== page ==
There are other factors social scientists identify. Among these are demographic, political, and ideological. Given the replication crisis and related issues, I am not sure how much we can trust these findings. But that is beside the point. The crucial thing is that this is what social scientists are supposed to be trained to do. They are not trained to come up with sharp and precise definitions. They are trained to come up with clever experimental designs. And the measure against which they should be evaluated, it seems to me is this:
Do they succeed in finding interesting correlations between acceptance of the stereotypical examples and various phenomena?
That is how we should evaluate what the social scientists are doing. It does not matter that social scientists bungle the definition of conspiracy theory. The main thing they are trying to do is find correlations between the stereotypes and other phenomena. And they can do that even if they offer poor definitions of ‘conspiracy theory’. Look at their papers on this topic. They are all about finding the correlations. The definitions play no role in what they are doing.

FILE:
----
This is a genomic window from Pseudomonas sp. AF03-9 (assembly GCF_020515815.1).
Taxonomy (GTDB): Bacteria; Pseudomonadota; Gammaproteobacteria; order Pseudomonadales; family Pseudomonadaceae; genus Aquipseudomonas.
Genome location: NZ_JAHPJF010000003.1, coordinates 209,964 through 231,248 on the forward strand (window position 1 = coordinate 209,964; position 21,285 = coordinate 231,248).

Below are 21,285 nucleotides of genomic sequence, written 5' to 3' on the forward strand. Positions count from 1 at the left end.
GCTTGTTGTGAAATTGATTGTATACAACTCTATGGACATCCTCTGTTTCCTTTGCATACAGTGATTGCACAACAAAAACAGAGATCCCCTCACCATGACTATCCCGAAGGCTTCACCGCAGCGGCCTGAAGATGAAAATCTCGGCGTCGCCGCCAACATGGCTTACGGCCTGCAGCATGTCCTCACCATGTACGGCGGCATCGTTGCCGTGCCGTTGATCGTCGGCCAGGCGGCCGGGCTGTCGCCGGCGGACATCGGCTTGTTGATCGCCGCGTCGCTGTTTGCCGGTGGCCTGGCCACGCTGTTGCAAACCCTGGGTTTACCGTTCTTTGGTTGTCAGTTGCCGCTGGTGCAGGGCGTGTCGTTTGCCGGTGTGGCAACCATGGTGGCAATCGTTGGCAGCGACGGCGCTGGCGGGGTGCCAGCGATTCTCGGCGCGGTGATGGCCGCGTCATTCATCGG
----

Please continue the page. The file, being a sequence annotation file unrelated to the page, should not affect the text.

Dentith and David Coady have a different perspective. They each point out that social scientists have put forward terrible definitions of ‘conspiracy theory’. In their reply Dentith points out that the Le Monde Group even offered a circular definition of ‘conspiracy theory’! That is a bad definition indeed! But I do not think that matters in the least. Getting the right definition of ‘conspiracy theory’ is one worthwhile project. But it is not the only worthwhile project. If social scientists were to discover that belief in the stereotypes is correlated with troubling phenomena, that is a significant contribution to our understanding of conspiracy theories.